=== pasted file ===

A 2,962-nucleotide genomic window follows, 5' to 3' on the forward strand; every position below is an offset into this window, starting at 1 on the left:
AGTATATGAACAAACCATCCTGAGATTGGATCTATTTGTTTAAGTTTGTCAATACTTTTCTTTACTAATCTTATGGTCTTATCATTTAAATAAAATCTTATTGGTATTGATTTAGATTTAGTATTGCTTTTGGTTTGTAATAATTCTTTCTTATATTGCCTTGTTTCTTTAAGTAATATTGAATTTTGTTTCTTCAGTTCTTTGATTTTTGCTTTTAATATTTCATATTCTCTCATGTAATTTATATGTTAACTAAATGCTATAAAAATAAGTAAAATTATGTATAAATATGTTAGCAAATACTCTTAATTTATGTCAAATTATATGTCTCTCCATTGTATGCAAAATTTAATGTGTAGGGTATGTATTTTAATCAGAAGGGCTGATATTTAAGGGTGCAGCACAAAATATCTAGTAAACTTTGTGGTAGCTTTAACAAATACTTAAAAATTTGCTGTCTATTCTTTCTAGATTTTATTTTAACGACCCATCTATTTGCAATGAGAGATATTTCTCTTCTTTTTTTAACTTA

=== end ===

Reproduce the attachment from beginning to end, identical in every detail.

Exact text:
A 2,962-nucleotide genomic window follows, 5' to 3' on the forward strand; every position below is an offset into this window, starting at 1 on the left:
AGTATATGAACAAACCATCCTGAGATTGGATCTATTTGTTTAAGTTTGTCAATACTTTTCTTTACTAATCTTATGGTCTTATCATTTAAATAAAATCTTATTGGTATTGATTTAGATTTAGTATTGCTTTTGGTTTGTAATAATTCTTTCTTATATTGCCTTGTTTCTTTAAGTAATATTGAATTTTGTTTCTTCAGTTCTTTGATTTTTGCTTTTAATATTTCATATTCTCTCATGTAATTTATATGTTAACTAAATGCTATAAAAATAAGTAAAATTATGTATAAATATGTTAGCAAATACTCTTAATTTATGTCAAATTATATGTCTCTCCATTGTATGCAAAATTTAATGTGTAGGGTATGTATTTTAATCAGAAGGGCTGATATTTAAGGGTGCAGCACAAAATATCTAGTAAACTTTGTGGTAGCTTTAACAAATACTTAAAAATTTGCTGTCTATTCTTTCTAGATTTTATTTTAACGACCCATCTATTTGCAATGAGAGATATTTCTCTTCTTTTTTTAACTTA